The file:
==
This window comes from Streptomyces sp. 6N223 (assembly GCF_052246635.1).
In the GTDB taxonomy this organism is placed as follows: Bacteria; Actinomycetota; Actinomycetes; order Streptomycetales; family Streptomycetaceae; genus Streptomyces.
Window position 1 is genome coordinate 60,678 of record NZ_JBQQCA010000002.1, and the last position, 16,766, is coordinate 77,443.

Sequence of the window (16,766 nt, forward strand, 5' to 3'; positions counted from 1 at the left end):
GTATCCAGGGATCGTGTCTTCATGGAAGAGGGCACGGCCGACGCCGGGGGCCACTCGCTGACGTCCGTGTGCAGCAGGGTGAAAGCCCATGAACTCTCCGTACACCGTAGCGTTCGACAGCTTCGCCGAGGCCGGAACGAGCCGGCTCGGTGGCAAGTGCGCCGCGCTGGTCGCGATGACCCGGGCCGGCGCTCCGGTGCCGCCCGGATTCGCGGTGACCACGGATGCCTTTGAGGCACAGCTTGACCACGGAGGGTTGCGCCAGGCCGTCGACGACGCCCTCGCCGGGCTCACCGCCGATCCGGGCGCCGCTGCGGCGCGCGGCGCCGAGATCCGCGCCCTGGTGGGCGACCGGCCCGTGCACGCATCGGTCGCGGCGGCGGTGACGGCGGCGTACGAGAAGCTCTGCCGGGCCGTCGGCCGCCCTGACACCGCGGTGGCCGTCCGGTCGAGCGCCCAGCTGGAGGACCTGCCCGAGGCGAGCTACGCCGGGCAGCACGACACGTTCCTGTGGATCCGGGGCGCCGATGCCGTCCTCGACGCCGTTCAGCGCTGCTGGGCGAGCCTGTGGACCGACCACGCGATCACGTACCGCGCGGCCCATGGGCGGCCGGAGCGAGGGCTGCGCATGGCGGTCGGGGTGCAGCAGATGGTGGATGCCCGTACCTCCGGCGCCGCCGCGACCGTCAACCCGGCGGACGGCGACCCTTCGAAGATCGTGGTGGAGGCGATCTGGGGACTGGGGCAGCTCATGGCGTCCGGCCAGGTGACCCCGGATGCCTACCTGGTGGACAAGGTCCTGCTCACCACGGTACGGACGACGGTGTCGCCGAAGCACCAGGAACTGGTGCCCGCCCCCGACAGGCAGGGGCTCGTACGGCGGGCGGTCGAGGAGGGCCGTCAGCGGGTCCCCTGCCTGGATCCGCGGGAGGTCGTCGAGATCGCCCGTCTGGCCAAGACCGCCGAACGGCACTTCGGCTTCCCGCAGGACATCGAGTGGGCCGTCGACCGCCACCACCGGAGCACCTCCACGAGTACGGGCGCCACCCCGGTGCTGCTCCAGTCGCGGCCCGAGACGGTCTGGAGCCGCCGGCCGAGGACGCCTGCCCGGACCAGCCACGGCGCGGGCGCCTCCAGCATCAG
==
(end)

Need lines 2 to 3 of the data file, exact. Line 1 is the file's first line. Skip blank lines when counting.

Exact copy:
In the GTDB taxonomy this organism is placed as follows: Bacteria; Actinomycetota; Actinomycetes; order Streptomycetales; family Streptomycetaceae; genus Streptomyces.
Window position 1 is genome coordinate 60,678 of record NZ_JBQQCA010000002.1, and the last position, 16,766, is coordinate 77,443.